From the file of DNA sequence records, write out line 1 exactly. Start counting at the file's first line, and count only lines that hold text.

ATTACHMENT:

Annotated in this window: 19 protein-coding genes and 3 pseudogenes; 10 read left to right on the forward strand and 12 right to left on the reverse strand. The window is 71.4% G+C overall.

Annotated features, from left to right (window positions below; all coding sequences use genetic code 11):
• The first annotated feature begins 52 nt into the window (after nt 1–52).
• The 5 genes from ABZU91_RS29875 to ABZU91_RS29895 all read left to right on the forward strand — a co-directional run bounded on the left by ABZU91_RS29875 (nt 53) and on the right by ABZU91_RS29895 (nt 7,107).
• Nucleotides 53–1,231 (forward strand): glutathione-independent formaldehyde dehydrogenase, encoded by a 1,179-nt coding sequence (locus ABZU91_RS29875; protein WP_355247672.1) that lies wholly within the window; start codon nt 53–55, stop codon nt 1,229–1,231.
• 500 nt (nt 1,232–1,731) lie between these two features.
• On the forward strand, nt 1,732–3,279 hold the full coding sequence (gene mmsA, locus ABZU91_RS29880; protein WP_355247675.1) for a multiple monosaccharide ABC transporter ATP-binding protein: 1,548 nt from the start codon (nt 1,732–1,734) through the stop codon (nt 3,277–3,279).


Annotated in this window: 19 protein-coding genes and 3 pseudogenes; 10 read left to right on the forward strand and 12 right to left on the reverse strand. The window is 71.4% G+C overall.